battery in our front was not more than 150 yards from our lines, and upon our first arrival in this position some of his infantry were not more than 50 yards in our front. From his point we poured in a well-directed fire upon the infantry and the gunners in our front, which soon drove them back to the rifle-pits in rear of their battery (which I estimated to be about 150 yards in rear of their battery), leaving the guns unmanned and the battery flag cut down. At this moment, if my regiment could have been supported, I am of the opinion that my brigade commander could have made a successful charge upon the other two of the enemy's batteries, which had been playing upon us with terrible effect from our first advance to our final retirement. My failure to receive support will be properly accounted for, doubtless, in the report of my brigade commander.
The casualties of the regiment in the battle on the 19th briefly sum up as follows, to wit:
Officers and men. Killed. Wounded. Total.
Officer 2 11 13
Enlisted men 33 119 152
Total 35 130 165
I cannot conclude the report of the part taken by my regiment in the battle of this day without bearing testimony to the firmness, courage, and constancy which they exhibited under one of the fiercest and hottest fires which it has ever been the fortune of a command to encounter. But I need not enlarge upon this, as my brigade commander witnessed its conduct from the beginning to the end of this trying day,and will do ample justice to my brave and heroic officers and men in the report which he will be called upon to make. With him I leave my command, who have purchased whatever reputation they may have von upon the sanguinary field at fearful cost of life and blood.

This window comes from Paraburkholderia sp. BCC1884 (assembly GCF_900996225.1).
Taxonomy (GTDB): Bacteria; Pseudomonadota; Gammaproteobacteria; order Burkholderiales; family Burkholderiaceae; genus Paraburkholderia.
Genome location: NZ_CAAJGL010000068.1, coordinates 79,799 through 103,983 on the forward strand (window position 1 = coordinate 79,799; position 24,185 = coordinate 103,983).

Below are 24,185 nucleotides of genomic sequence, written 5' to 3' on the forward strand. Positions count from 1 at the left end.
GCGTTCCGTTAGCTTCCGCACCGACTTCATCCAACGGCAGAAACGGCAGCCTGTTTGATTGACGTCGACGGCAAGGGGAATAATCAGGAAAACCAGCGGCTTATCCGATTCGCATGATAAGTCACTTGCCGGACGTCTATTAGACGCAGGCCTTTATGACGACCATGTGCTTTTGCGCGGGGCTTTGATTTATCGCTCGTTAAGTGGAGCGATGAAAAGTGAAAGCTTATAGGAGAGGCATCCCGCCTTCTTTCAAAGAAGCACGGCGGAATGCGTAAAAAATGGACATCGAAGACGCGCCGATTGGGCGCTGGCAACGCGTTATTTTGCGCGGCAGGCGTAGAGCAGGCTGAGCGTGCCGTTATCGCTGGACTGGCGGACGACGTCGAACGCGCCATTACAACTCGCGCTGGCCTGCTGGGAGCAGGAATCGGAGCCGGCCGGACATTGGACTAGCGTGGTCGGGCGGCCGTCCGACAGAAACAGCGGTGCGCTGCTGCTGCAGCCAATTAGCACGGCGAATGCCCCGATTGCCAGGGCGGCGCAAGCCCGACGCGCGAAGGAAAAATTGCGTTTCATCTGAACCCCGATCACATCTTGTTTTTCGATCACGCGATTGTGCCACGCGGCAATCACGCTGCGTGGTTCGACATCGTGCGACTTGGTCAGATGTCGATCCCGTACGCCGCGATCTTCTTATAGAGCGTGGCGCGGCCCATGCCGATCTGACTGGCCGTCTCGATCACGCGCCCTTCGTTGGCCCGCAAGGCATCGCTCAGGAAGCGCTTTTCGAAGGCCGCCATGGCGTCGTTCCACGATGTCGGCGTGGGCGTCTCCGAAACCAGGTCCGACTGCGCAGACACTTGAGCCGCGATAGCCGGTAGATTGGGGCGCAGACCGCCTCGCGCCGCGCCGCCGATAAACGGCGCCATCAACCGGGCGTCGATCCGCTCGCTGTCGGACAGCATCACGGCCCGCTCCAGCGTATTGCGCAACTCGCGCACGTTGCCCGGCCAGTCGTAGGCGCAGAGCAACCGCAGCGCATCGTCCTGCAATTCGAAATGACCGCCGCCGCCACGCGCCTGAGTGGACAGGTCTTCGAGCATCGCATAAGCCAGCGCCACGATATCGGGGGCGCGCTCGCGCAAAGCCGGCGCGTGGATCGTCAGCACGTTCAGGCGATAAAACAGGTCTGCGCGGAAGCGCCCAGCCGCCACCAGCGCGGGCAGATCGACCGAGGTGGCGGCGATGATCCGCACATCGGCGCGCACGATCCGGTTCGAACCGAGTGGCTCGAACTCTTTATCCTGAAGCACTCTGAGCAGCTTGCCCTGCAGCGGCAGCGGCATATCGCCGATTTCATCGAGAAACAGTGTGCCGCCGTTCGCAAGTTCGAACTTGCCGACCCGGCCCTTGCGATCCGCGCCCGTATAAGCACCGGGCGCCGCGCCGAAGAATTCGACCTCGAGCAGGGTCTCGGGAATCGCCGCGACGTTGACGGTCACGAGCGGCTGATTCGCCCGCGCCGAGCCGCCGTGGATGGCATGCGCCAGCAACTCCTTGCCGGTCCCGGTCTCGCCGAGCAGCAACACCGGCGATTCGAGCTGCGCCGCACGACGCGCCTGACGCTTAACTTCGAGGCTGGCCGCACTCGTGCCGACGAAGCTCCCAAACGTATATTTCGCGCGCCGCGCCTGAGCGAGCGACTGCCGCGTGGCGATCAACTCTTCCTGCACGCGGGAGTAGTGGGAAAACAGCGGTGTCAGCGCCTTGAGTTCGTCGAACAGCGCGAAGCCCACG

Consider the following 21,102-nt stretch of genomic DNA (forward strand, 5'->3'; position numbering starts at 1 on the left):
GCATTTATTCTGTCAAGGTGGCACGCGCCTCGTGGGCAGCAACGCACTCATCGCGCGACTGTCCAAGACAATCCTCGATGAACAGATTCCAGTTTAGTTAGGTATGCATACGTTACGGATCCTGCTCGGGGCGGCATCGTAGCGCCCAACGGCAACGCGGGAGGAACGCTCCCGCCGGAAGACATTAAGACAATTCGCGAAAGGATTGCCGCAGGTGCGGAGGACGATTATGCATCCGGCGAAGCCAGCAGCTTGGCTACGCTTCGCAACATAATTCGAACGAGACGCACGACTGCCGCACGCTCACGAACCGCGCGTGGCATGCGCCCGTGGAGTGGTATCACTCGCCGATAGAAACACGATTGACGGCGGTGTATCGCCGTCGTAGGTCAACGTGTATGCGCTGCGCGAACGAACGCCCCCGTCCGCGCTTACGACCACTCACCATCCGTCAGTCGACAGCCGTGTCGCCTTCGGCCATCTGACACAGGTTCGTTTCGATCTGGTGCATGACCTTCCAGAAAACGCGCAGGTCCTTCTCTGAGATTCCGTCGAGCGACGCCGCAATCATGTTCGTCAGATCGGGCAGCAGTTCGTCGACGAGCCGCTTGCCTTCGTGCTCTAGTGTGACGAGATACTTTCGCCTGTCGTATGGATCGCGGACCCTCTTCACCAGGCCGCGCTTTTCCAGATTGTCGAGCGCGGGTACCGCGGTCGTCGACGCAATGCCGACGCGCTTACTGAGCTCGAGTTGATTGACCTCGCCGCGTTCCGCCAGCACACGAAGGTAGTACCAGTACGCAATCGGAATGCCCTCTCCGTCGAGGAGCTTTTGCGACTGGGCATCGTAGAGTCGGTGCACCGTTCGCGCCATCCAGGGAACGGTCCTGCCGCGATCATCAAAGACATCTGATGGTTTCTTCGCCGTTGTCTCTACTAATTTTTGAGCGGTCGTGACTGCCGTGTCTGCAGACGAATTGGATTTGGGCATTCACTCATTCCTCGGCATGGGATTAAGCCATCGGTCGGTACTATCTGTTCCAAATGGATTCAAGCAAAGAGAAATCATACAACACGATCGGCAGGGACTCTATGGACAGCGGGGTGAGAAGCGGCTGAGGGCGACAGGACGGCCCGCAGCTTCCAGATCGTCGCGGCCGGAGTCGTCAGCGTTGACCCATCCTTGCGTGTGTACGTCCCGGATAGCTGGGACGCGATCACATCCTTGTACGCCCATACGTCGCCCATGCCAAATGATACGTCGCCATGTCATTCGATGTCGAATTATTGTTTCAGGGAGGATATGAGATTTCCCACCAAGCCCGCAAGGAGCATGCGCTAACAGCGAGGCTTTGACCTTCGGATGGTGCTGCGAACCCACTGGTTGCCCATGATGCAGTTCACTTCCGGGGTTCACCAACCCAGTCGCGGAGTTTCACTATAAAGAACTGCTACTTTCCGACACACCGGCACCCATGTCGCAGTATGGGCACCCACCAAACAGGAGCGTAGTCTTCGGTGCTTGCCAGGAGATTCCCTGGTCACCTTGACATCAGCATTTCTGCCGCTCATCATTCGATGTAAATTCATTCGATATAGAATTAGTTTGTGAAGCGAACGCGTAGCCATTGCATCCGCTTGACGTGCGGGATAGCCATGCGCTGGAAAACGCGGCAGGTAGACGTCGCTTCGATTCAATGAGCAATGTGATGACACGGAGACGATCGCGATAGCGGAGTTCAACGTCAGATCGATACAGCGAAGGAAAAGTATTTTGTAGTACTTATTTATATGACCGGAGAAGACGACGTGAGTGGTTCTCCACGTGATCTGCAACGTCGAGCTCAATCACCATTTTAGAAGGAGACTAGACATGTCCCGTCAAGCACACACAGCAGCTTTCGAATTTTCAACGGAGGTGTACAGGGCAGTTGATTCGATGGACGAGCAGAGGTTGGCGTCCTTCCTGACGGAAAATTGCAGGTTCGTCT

I have no particular case of gallantry to mention upon this day. Where all fought with so much valor it would be invidious to discriminate.
In regard to the battle of the 20th, I have the honor to report that while First Florida Cavalry (dismounted) and the Seventh Florida Infantry were detached, and while the colonel commanding the brigade was with them to direct their movements, I was ordered forward with the Sixth Florida Regiment and Fifty-fourth Virginia Regiment to relieve General Gregg's and Colonel Kelly's brigades, which had for some time been closely engaging the enemy on Chickamauga Heights. With these regiments I moved forward with haste to the point indicated, and taking the formation which was supposed to give me the most desirable front to the enemy, we advanced with steadiness and in good order until we passed the pickets thrown in front of General Gregg's and Kelly's brigades, and opening fire upon the enemy we continued to advance steadily and constantly until we swept the heights, silencing the fire of our adversary, driving him from his position,and causing him to retire. For a part of the time during our advance we were exposed to a hot fire not only from small-arms and a battery in front, but also from a bat-